|by Ginny Schmidt|
The greater part of human pain is unnecessary. It is self-created... The pain that you create now is always some form of nonacceptance, some form of unconscious resistance to what is. On the level of thought, the resistance is some form of judgment. On the emotional level, it is some form of negativity. The intensity of the pain depends on the degree of resistance to the present moment...
The more you are able to honor and accept the Now, the more you are free of pain, of suffering...
...every pleasure or emotional high contains within itself the seed of pain: its inseparable opposite, which will manifest in time.
...This accumulated pain is a negative energy field that occupies your body and mind. ...It's the emotional pain-body.
...Anything can trigger it, particularly if it resonates with a pain pattern from your past. When it is ready to awaken from its dormant stage, even a thought or an innocent remark made by someone close to you can activate it.
...Watch out for any sign [italics added] of unhappiness in yourself, in whatever form -- it may be the awakening pain-body. This can take the form of irritation, impatience, a somber mood, a desire to hurt, anger, rage, depression, a need to have some drama in your relationship...
She sucked her teeth and tossed her head. "That is a privileged point of view," she said, clearly irritated. "Just more of that privileged new age thinking that makes me sick."
Talking about the Pain Body triggered her pain-body.
Mere mention of "power of Now" or Eckhart Tolle is sufficient to trigger pain-body for some people.
Sometimes, mention of God or Christianity triggers pain-body for me.
The pain-body has two modes of being: dormant and active. It may be dormant 90 percent of the time; in a deeply unhappy person, though, it may be active up to 100 percent of the time. Some people live almost entirely through their pain-body, while others may experience it only in certain situations, such as intimate relationships, or situations linked with past loss or abandonment, physical or emotional hurt...
When I was growing up, my father often referred to "Kinchlow luck." Kinchlow was his family name and he believed that, for those with that name, everything that could go wrong in a situation, would go wrong. He almost always wore a wry smile when he said it. (Wry smiles were confusing to me as a child: Is s/he happy or sad, I wondered.)
When I changed my name around age 20 he was so upset he stopped speaking to me for years. He felt abandoned. I was no longer subject to the Kinchlow Luck. His pain-body was triggered.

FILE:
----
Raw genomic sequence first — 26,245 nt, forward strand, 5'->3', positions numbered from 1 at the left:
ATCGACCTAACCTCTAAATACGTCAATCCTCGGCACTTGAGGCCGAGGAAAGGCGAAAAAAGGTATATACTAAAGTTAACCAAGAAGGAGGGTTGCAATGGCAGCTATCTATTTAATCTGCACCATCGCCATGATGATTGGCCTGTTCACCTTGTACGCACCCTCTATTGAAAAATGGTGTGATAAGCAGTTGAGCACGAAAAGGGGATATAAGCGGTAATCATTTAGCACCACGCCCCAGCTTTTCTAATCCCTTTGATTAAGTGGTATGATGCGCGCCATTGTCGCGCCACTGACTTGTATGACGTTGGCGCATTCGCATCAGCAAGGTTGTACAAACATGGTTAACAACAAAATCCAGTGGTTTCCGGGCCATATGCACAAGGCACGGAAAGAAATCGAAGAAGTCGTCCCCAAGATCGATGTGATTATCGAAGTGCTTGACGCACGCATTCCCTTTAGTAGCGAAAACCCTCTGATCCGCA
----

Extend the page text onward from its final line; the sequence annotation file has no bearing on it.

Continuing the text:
I was hurt and disappointed and frustrated and angry with my father for turning his back on me. I resisted the Now; I wanted things the way they used to be between us. That pain merged with old pain from a decade earlier when my parents divorced and my father disappeared AND I had resisted that Now, wanting things to be the way they had been.
For a long time, my relationships with men were riddled with potential pain-body triggers. Men who looked like my father or walked like him. Men who were mail carriers or who sang or who smiled wryly. Not to mention men who were unfaithful or critical of me or quiet.
"Once the pain-body has taken you over, you want more pain. You become a victim or a perpetrator. You want to inflict pain, or you want to suffer pain, or both. ...You...will vehemently claim that you do not want pain. But look closely and you will find that your thinking and behavior are designed to keep the pain going.."
"When you thought you knew a person and then you are suddenly confronted with this alien, nasty creature [the pain-body emerging] for the first time, you are in for quite a shock. It is more important, however, to observe it in yourself than in someone else."When I observe in myself a judgmental thought, especially a familiar judgmental thought...hear myself thinking/saying something about "people", for example, it is an early warning signal that Pain-Body is uncoiling, preparing for a roar-and-hiss-and-spit fit.
Now and then the wry smile comes into play but more often I am inclined to speak softly and carefully -- an attempt to trick myself and anyone listening into believing and agreeing with whatever complaint or criticism I'm nursing. Because, it is often true that pain-body suffering, a form of misery, enjoys company. Feeds on company. It's been almost 20 years and I can still remember how "good" it felt the first time a therapist affirmed my complaints about the way my parents raised me.
"Yes! It happened to me and that is who I am: the one whose parents hurt her. That's why I am the way I am."
|by The Artist Mario|
I don't understand the teaching that way. I understand pain body as a result of egoic mind. Like rain is a result of the interactions of temperature and water vapor and etc. It's not a problem -- though it is sometimes viewed as such -- it's just something that happens and will always happen where water and heat and cold combine. Where there is ego and identification with ego and thinking, there will be pain.
A battle to conquer pain with love will never end. The transmutation of pain into consciousness is what I seek.
Focus attention on the feeling inside... Know that it is the pain-body. Accept that it is there. Don't think about it--don't let the feeling turn into thinking. Don't judge or analyze. ...Stay present and continue to be the observer of what is happening... Become aware...of the one who observes," the silent watcher. This is the power of the Now, the power of your own conscious presence. Then see what happens.